WASHINGTON -- Fred Karger, an openly gay Republican presidential candidate, has won the first round of the discrimination complaint he brought against a leading conservative organization. And in the wake of that victory, he is floating the idea of escalating his fight with the American Conservative Union Foundation to the courts.
In a little noticed ruling last week, the District of Columbia Office of Human Rights denied the ACUF's effort to throw out a complaint alleging that it had discriminated against Karger on the basis of his sexuality. Karger has said he was deprived of a booth and speaking spot at the annual Conservative Political Action Conference, which is a project of the ACUF, because he is gay.
The ACUF tried to have the complaint dismissed, arguing that it doesn't run CPAC -- rather, the related but separate American Conservative Union does -- and has a First Amendment right to chose who speaks at its events. The group also argued that its disagreement with Karger was over his support for gay marriage and not his own sexual orientation. Gustavo Velasquez, the Office of Human Rights' director, rebuffed that argument, and found that "an investigation is warranted" into the causes of Karger's exclusion from CPAC.
"Good news," Karger said in a phone interview, "they stood up to the bullies."
A spokesman for the ACUF did not return a request for comment.
ACUF does have a right to apply for reconsideration, which it is poised to do in the near future. But Elliot Imse, a spokesman for the Office of Human Rights, said it had not yet received such an appeal. Even if one was filed, Imse said, it might not be enough to avoid a formal mediation process. The reconsideration process will take place in the next week or so, if it fails, a formal investigation will be conducted over the subsequent three to four months. If a resolution is not reached, the D.C. Commission on Human Rights could be brought in to determine if there was "probable cause" for Karger's exclusion.
The resulting proceedings could prove uncomfortable for the conservative movement at a time when the debate over gay rights is at the forefront of the public consciousness. Karger is hardly alone when it comes to feeling excluded from the Republican Party because of his sexuality. GOProud, a pro-gay rights conservative group, was also barred from CPAC this year. Its executive director, Jimmy LaSalvia, told The Huffington Post that the group "will cooperate with any government investigation we are asked to participate in."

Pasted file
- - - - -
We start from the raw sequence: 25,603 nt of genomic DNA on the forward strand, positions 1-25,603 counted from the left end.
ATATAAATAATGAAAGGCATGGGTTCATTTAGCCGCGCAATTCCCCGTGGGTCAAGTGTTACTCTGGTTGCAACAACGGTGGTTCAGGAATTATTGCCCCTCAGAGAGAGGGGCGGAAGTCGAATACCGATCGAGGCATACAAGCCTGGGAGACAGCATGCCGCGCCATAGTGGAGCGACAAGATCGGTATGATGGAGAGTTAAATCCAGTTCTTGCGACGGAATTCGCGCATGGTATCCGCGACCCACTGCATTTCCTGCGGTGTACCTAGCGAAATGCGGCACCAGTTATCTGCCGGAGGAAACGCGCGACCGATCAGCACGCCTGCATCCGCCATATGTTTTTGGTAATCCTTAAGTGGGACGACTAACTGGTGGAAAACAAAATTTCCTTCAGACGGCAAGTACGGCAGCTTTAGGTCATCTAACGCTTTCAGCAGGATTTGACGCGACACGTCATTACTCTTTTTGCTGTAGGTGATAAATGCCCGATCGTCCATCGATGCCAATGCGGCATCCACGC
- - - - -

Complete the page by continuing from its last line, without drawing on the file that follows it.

Karger himself has turned over the evidence he has to the Office of Human Rights. He said he expects that the next step in the process will be mediation, and that he has a list of 10 demands that he wants met before he will drop the complaint.
"I don't want to tip my hat," he said, "but obviously they will have to allow people who are openly gay to participate or sponsor [CPAC] ... I'm not looking for monetary damages but more access and ability to communicate."
Should those demands not be met, he added, he would explore alternate vehicles, including taking the matter to the courts. That would be a much higher bar to clear, as there are several legal precedents allowing groups like ACUF to choose its membership (chief among them Boy Scouts of America et al. v. Dale). With the Republican primary essentially over, however, Karger is in need of a new stage from which to push his message. A highly public legal proceeding could be the answer.
"They will either have to allow people like me who are openly gay to participate," he said, "or they are going to have to move to a state like Virginia that has no anti-discrimination law."
UPDATE: 3:45 p.m. -- An ACU official, requesting anonymity to speak about pending legal matters, sent over the following response:
"We can't get into the details of an ongoing matter, but the notion that the American Conservative Union is required to invite to its key political event a man who proclaims he is to the left of Obama on many issues is absurd on its face. Mr. Karger's publicity stunt is baseless and will fail."